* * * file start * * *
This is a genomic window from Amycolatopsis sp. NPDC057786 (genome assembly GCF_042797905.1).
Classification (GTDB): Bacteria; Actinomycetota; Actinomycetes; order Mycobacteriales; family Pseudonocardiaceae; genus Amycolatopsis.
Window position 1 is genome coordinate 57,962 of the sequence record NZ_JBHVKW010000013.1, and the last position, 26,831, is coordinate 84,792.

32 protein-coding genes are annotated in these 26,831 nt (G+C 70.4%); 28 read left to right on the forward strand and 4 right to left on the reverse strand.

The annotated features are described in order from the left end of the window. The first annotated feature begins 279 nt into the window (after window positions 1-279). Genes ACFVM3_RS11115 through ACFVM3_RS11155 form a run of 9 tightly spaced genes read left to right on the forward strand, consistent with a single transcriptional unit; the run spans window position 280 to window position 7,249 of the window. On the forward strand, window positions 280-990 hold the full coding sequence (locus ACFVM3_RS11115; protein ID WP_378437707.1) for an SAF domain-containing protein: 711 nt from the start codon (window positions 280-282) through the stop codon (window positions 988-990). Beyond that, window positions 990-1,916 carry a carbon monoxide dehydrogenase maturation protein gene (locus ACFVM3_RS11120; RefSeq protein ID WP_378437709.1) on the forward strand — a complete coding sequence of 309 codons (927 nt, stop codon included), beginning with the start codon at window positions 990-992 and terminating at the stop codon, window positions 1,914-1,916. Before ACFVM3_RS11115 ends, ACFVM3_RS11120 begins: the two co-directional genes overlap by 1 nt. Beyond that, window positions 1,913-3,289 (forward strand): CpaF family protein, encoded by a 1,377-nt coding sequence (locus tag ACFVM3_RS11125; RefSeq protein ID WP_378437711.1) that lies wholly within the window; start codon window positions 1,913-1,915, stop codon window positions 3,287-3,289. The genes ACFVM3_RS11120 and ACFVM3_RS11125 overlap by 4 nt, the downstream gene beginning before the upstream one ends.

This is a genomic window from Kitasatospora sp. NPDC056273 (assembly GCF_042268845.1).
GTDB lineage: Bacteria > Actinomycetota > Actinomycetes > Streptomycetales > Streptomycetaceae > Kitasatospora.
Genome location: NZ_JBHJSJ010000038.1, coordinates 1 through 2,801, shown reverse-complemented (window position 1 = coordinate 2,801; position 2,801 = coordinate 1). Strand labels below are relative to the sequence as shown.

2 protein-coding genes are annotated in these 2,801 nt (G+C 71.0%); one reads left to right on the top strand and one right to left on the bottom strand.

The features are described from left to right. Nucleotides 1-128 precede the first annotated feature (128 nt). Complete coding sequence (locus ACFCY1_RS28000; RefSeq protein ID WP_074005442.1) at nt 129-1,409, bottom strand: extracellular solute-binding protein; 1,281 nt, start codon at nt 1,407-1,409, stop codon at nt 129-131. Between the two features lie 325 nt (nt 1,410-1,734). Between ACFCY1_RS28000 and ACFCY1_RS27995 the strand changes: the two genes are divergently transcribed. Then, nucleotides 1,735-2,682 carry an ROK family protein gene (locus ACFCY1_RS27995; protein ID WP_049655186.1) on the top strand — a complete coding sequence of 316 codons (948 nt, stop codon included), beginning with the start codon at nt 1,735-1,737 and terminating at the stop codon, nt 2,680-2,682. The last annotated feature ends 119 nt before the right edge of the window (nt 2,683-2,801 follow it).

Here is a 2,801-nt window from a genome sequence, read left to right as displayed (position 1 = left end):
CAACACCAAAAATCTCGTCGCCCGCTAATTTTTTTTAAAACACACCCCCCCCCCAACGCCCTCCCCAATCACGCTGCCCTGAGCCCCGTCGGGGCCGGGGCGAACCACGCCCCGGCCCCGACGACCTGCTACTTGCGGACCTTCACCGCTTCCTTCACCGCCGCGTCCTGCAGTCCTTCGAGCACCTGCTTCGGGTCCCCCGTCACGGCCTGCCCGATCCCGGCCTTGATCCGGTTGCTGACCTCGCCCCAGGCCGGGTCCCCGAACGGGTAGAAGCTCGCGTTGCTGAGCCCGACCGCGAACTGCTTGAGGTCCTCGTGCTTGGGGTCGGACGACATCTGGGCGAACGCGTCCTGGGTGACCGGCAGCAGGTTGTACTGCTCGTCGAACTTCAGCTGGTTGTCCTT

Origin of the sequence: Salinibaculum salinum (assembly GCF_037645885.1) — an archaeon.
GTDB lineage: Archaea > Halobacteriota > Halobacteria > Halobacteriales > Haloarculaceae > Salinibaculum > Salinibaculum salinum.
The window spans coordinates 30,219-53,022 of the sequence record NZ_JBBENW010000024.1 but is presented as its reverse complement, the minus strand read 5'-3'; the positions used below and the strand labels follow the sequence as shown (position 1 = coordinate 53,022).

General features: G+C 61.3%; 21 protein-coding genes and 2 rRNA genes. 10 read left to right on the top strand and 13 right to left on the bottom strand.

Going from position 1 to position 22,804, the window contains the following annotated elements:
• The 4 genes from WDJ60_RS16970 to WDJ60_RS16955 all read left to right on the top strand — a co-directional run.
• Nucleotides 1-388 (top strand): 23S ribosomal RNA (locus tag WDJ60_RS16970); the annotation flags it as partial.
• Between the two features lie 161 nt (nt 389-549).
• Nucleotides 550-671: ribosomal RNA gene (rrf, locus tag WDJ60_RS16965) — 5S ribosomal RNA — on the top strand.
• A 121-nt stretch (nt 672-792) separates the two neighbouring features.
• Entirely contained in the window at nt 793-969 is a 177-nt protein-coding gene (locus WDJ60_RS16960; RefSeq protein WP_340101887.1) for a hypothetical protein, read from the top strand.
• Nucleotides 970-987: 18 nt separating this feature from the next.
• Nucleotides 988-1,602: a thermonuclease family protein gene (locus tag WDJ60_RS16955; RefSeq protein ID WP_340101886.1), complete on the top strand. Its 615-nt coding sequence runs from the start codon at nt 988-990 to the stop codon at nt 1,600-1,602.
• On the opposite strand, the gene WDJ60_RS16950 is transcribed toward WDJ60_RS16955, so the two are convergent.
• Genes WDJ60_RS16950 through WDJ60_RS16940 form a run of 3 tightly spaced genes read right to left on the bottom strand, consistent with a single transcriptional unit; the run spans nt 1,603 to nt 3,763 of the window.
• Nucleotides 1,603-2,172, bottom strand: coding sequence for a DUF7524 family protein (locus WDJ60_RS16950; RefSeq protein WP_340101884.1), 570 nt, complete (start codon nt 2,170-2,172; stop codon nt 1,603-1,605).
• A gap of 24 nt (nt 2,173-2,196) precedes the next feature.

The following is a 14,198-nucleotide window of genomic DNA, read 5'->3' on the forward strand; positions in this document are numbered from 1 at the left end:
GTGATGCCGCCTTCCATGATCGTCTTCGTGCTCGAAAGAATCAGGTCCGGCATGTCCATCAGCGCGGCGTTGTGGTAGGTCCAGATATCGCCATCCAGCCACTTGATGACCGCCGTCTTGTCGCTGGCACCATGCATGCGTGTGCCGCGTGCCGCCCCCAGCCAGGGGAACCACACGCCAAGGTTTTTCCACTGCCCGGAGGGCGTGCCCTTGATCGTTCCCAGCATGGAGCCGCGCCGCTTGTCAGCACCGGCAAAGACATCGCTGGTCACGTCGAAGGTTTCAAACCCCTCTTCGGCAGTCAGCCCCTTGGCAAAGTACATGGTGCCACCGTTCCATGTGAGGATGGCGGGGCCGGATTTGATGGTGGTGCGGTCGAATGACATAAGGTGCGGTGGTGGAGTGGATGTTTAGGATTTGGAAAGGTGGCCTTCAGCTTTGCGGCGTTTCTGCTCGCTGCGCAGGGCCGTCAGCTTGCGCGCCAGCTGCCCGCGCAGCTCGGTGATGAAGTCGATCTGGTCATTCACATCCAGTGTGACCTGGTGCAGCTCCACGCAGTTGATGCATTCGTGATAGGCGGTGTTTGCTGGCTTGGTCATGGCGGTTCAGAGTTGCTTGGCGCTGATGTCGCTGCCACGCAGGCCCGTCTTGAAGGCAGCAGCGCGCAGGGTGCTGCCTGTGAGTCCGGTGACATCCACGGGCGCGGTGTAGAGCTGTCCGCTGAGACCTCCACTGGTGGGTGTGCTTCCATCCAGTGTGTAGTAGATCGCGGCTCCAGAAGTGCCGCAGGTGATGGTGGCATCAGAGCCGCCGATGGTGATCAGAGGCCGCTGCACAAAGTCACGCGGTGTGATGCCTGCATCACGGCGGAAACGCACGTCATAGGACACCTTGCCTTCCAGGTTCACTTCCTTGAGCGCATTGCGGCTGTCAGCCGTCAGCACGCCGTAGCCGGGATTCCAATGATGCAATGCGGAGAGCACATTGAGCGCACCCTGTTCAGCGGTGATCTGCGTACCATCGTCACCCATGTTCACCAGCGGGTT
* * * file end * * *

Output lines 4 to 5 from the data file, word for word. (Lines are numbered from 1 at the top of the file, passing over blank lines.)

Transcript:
32 protein-coding genes are annotated in these 26,831 nt (G+C 70.4%); 28 read left to right on the forward strand and 4 right to left on the reverse strand.

The annotated features are described in order from the left end of the window. The first annotated feature begins 279 nt into the window (after window positions 1-279). Genes ACFVM3_RS11115 through ACFVM3_RS11155 form a run of 9 tightly spaced genes read left to right on the forward strand, consistent with a single transcriptional unit; the run spans window position 280 to window position 7,249 of the window. On the forward strand, window positions 280-990 hold the full coding sequence (locus ACFVM3_RS11115; protein ID WP_378437707.1) for an SAF domain-containing protein: 711 nt from the start codon (window positions 280-282) through the stop codon (window positions 988-990). Beyond that, window positions 990-1,916 carry a carbon monoxide dehydrogenase maturation protein gene (locus ACFVM3_RS11120; RefSeq protein ID WP_378437709.1) on the forward strand — a complete coding sequence of 309 codons (927 nt, stop codon included), beginning with the start codon at window positions 990-992 and terminating at the stop codon, window positions 1,914-1,916. Before ACFVM3_RS11115 ends, ACFVM3_RS11120 begins: the two co-directional genes overlap by 1 nt. Beyond that, window positions 1,913-3,289 (forward strand): CpaF family protein, encoded by a 1,377-nt coding sequence (locus tag ACFVM3_RS11125; RefSeq protein ID WP_378437711.1) that lies wholly within the window; start codon window positions 1,913-1,915, stop codon window positions 3,287-3,289. The genes ACFVM3_RS11120 and ACFVM3_RS11125 overlap by 4 nt, the downstream gene beginning before the upstream one ends.